Exploring HLA-B*27-targeted RNAi therapy for Ankylosing Spondylitis
- Project No: #OxKEN-2021/12
- Intake: OxKEN
Ankylosing Spondylitis (AS) is a common form of arthritis with an unusually strong genetic association with HLA-B*27 (90% in AS vs 5% in healthy control). Theories proposed to explain HLA-B27’s role in AS pathogenesis include 1) presentation of arthritogenic peptide(s), 2) intracellular and cell surface expression of HLA-B27 free heavy chains (FHC). HLA-B27 FHCs enhance interleukin (IL)-17 production in AS through binding to KIR3DL2 expressed on T cells 1. Both HLA-B*27 peptide presentation and FHC cell surface expression can be modulated through the suppression of endoplasmic reticulum aminopeptidase 1 (ERAP1, another genetic risk in AS) 2 3. However, development of drugs targeting HLA-B*27 FHC or ERAP1 have proven challenging due to technical reasons or safety concerns. Thus, despite the genetic and biological evidence highlighting the key role of HLA-B*27 in AS, drugs targeting HLA-B*27 have not been developed.
RNA interference (RNAi) was discovered twenty years ago but its development for clinical application has been halted for a long time due to stability and delivery issues. These issues have been solved recently, leading to the development of the first successful RNAi drug approved for hereditary ATTR amyloidosis in 2018. Earlier this year, RNAi targeting PCSK9, a genetic risk for coronary artery disease, was approved as the low-density lipoprotein cholesterol (LDL-C) lowering treatment. PCSK9 RNAi shows an afficacy similar to that of PCSK9 antibodies but is cheaper and only requires twice-yearly dosing, thus saving the healthcare cost.
This project aims to explore the translational value of HLA-B*27 RNAi in AS. Patients with AS have enhanced lymphocyte IL-17 responses and monocyte TNF-alpha response 4 5, with antibodies blocking IL-17 and TNF-alpha currently used for AS treatment. In this project you will firstly investigate the impact of HLA-B*27 knockdown/knockout on the IL-17 and TNF-alpha response in lymphocytes and monocytes from HLA-B*27+ AS patients. You will stimulate patient cells, including whole blood, synovial fluid and T cells and monocytes isolated from these sources, with T cell activators including cytokines, pathogen-derivatives and whole bacteria under different conditions. The role of HLA B27 and its mechanism of action will then be studied especially for lymphocyte IL-17 production, which is largely unknown.
Ankylosing Spondylitis, HLA-B*27, RNAi therapy, TNF-alpha, IL-17
You will receive broad training in immunology and molecular biology including: 1) human primary T cell and monocyte culture, 2) designing and performing inflammation-relevant cellular assays using primary immune cells (techniques including ELISA, flowcytometry, qPCR and western blot), 3) gene RNAi knockdown and CRISPR-knockout in primary T-cells and monocytes (techniques including standard molecular biology techniques, lentivirus production for gene knockdown and overexpression), 4) bulk and/or single cell RNA-seq for mechanistic study, 5) designing cellular assays to model inflammation-driven disease for translational investigation.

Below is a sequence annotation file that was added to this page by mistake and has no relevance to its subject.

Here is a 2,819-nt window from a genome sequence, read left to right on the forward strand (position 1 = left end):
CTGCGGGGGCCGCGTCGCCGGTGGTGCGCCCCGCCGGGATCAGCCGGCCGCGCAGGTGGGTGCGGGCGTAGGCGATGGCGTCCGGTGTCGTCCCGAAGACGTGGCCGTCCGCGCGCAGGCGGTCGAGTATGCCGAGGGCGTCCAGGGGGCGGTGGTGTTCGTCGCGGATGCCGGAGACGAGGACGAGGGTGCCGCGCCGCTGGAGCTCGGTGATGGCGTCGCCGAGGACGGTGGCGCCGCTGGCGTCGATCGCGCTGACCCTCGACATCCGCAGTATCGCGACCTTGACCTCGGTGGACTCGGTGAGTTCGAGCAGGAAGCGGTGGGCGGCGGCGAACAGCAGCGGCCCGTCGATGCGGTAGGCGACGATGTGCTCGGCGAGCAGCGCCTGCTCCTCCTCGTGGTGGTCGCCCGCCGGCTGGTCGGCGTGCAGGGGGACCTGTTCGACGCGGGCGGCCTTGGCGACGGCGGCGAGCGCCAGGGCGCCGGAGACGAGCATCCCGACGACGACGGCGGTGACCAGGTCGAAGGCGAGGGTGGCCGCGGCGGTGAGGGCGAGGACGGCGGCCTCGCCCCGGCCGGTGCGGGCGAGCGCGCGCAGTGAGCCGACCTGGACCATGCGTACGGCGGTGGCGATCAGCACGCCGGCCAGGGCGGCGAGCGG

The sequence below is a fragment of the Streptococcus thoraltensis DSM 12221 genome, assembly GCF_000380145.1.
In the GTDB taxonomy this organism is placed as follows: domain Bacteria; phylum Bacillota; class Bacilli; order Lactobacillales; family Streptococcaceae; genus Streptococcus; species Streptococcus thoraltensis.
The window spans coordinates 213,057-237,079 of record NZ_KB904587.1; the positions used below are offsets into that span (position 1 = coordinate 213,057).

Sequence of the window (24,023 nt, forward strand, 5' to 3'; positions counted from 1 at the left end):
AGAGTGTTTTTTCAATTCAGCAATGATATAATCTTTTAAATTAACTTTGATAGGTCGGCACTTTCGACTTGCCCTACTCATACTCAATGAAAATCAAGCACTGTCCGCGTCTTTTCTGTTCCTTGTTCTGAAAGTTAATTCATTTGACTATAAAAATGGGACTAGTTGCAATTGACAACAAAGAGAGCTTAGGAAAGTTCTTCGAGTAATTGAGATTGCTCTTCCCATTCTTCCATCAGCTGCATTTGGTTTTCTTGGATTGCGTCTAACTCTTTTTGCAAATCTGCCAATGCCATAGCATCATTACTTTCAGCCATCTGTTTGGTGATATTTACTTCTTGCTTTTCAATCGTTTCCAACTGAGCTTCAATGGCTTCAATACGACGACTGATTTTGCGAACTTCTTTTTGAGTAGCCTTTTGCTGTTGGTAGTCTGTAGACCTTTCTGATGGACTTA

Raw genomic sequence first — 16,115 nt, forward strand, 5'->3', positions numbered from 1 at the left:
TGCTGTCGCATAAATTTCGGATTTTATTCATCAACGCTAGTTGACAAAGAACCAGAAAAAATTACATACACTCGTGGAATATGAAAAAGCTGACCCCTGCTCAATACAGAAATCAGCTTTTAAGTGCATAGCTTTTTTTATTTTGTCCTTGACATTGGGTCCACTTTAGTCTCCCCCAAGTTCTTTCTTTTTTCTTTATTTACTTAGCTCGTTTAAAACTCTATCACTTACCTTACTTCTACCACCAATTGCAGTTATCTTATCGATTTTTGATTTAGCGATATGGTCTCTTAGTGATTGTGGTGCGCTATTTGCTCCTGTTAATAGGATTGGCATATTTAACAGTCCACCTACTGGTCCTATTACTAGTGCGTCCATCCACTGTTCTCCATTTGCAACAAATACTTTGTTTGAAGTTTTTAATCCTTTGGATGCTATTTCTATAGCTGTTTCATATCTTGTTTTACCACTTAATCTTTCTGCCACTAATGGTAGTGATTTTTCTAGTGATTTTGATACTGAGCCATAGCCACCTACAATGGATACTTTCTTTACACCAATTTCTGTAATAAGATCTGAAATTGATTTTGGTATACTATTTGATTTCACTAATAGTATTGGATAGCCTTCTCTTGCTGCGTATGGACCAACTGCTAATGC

A core curriculum of lectures will be taken in the first term to provide a solid foundation in a broad range of subjects including musculoskeletal biology, inflammation, epigenetics, translational immunology, data analysis and the microbiome. Students will also be required to attend regular seminars within the Department and those relevant in the wider University. Students will be expected to present data regularly in Departmental seminars, lab meeting within Chen and Bowness groups and to attend external conferences to present their research globally, with limited financial support from the Department.
Students will have access to various courses run by the Medical Sciences Division Skills Training Team and other Departments. All students are required to attend a 2-day Statistical and Experimental Design course at NDORMS and run by the IT department (information will be provided once accepted to the programme).
1. Bowness P, Ridley A, Shaw J, et al. Th17 cells expressing KIR3DL2+ and responsive to HLA-B27 homodimers are increased in ankylosing spondylitis. J Immunol 2011;186(4):2672-80. doi: 10.4049/jimmunol.1002653 [published Online First: 2011/01/21]
2. Chen L, Fischer R, Peng Y, et al. Critical role of endoplasmic reticulum aminopeptidase 1 in determining the length and sequence of peptides bound and presented by HLA-B27. Arthritis Rheumatol 2014;66(2):284-94. doi: 10.1002/art.38249 [published Online First: 2014/02/08]
3. Chen L, Ridley A, Hammitzsch A, et al. Silencing or inhibition of endoplasmic reticulum aminopeptidase 1 (ERAP1) suppresses free heavy chain expression and Th17 responses in ankylosing spondylitis. Ann Rheum Dis 2016;75(5):916-23. doi: 10.1136/annrheumdis-2014-206996 [published Online First: 2015/07/02]
4. Al-Mossawi MH, Chen L, Fang H, et al. Unique transcriptome signatures and GM-CSF expression in lymphocytes from patients with spondyloarthritis. Nat Commun 2017;8(1):1510. doi: 10.1038/s41467-017-01771-2 [published Online First: 2017/11/17]
5. Shi H, Chen L, Ridley A, et al. GM-CSF Primes Proinflammatory Monocyte Responses in Ankylosing Spondylitis. Front Immunol 2020;11:1520. doi: 10.3389/fimmu.2020.01520 [published Online First: 2020/08/09]